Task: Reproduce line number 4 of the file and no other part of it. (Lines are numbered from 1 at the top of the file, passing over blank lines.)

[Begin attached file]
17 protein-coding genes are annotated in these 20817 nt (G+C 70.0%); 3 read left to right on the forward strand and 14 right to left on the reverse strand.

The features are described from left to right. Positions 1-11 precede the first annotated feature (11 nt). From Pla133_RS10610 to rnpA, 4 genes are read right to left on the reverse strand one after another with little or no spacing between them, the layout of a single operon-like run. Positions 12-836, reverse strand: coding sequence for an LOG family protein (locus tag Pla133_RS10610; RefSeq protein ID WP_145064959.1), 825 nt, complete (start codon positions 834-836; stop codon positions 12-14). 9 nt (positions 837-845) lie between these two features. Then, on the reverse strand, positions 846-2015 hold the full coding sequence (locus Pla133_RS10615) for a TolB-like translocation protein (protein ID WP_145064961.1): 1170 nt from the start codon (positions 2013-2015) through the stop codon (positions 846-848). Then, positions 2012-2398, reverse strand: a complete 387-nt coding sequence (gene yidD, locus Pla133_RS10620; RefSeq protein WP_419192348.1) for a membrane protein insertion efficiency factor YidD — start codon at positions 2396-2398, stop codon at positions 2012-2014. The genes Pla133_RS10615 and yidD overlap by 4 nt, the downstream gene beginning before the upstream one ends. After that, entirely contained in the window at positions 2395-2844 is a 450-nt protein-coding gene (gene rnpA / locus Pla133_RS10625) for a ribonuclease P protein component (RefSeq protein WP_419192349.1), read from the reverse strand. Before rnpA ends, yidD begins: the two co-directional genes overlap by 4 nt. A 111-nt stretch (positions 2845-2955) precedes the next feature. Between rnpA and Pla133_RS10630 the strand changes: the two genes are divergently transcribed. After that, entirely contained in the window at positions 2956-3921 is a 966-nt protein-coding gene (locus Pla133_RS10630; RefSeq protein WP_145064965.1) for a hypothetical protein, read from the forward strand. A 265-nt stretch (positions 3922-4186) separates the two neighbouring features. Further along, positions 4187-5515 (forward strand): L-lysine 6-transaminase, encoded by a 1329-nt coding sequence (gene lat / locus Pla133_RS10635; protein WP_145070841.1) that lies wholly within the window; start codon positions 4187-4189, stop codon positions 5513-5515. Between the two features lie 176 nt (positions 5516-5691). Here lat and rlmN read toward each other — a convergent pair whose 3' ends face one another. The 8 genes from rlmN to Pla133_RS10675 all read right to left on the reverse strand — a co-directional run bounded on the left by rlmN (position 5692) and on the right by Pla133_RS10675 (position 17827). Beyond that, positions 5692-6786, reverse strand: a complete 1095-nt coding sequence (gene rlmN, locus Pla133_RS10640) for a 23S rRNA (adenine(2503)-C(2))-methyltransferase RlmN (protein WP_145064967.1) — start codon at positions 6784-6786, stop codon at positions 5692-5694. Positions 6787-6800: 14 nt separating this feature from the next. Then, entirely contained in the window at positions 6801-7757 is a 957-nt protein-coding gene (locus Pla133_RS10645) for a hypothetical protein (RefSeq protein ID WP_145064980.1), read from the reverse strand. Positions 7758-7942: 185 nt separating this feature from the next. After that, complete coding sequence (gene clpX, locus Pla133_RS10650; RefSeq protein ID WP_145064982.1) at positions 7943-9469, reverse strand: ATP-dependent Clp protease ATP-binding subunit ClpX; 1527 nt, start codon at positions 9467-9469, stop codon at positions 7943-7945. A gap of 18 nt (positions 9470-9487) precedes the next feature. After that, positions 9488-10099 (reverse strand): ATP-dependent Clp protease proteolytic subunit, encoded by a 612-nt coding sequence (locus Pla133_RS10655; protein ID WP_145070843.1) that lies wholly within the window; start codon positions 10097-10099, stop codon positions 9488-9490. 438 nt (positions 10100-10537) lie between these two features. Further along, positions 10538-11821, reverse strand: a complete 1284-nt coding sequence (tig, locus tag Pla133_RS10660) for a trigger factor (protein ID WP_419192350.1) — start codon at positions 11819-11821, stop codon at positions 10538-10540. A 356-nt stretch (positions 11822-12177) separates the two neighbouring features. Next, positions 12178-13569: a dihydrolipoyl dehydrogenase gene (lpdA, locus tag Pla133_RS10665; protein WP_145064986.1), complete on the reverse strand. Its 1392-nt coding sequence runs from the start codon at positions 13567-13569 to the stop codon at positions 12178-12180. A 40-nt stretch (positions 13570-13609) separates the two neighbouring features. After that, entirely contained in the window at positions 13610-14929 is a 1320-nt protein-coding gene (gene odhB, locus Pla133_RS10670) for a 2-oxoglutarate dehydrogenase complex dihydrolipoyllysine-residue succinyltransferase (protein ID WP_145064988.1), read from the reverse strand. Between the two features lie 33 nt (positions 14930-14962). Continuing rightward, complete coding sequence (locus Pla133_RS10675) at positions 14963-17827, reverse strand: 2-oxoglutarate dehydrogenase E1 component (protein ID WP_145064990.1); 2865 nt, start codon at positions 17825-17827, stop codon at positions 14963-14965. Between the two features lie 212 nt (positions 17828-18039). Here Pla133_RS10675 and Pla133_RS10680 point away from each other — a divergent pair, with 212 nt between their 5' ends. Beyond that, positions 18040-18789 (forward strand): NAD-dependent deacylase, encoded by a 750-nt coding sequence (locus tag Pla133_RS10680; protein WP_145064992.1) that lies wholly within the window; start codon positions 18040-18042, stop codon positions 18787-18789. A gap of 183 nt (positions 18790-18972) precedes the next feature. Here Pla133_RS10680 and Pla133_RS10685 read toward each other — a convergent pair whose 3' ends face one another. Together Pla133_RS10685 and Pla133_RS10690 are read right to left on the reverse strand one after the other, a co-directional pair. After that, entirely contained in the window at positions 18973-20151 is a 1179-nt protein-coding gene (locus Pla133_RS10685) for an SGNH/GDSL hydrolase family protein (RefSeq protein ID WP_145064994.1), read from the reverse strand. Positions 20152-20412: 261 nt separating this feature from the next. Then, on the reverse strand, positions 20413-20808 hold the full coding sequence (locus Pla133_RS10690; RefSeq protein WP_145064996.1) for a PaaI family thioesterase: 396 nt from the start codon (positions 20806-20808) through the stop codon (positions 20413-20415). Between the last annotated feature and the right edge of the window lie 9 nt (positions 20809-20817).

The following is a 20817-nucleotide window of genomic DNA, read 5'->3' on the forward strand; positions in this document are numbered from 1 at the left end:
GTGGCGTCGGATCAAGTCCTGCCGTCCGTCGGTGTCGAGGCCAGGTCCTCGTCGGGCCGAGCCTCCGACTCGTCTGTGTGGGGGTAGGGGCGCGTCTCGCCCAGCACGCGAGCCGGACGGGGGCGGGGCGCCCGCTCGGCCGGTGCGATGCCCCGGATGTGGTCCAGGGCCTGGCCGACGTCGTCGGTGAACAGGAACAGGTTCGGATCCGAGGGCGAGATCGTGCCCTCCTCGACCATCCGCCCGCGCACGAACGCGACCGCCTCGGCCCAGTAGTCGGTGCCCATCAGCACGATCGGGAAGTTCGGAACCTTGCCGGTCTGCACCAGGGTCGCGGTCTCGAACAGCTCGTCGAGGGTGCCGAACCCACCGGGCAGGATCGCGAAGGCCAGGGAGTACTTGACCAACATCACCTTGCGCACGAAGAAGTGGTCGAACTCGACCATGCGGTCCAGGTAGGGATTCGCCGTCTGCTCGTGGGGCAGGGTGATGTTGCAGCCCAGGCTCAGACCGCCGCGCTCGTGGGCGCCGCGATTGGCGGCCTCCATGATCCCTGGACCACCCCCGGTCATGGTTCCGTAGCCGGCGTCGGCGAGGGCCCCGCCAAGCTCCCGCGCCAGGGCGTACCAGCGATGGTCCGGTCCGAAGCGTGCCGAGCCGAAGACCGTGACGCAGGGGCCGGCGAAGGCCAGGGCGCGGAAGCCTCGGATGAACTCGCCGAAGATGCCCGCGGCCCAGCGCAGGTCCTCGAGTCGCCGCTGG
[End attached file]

GTGGCGTCGGATCAAGTCCTGCCGTCCGTCGGTGTCGAGGCCAGGTCCTCGTCGGGCCGAGCCTCCGACTCGTCTGTGTGGGGGTAGGGGCGCGTCTCGCCCAGCACGCGAGCCGGACGGGGGCGGGGCGCCCGCTCGGCCGGTGCGATGCCCCGGATGTGGTCCAGGGCCTGGCCGACGTCGTCGGTGAACAGGAACAGGTTCGGATCCGAGGGCGAGATCGTGCCCTCCTCGACCATCCGCCCGCGCACGAACGCGACCGCCTCGGCCCAGTAGTCGGTGCCCATCAGCACGATCGGGAAGTTCGGAACCTTGCCGGTCTGCACCAGGGTCGCGGTCTCGAACAGCTCGTCGAGGGTGCCGAACCCACCGGGCAGGATCGCGAAGGCCAGGGAGTACTTGACCAACATCACCTTGCGCACGAAGAAGTGGTCGAACTCGACCATGCGGTCCAGGTAGGGATTCGCCGTCTGCTCGTGGGGCAGGGTGATGTTGCAGCCCAGGCTCAGACCGCCGCGCTCGTGGGCGCCGCGATTGGCGGCCTCCATGATCCCTGGACCACCCCCGGTCATGGTTCCGTAGCCGGCGTCGGCGAGGGCCCCGCCAAGCTCCCGCGCCAGGGCGTACCAGCGATGGTCCGGTCCGAAGCGTGCCGAGCCGAAGACCGTGACGCAGGGGCCGGCGAAGGCCAGGGCGCGGAAGCCTCGGATGAACTCGCCGAAGATGCCCGCGGCCCAGCGCAGGTCCTCGAGTCGCCGCTGG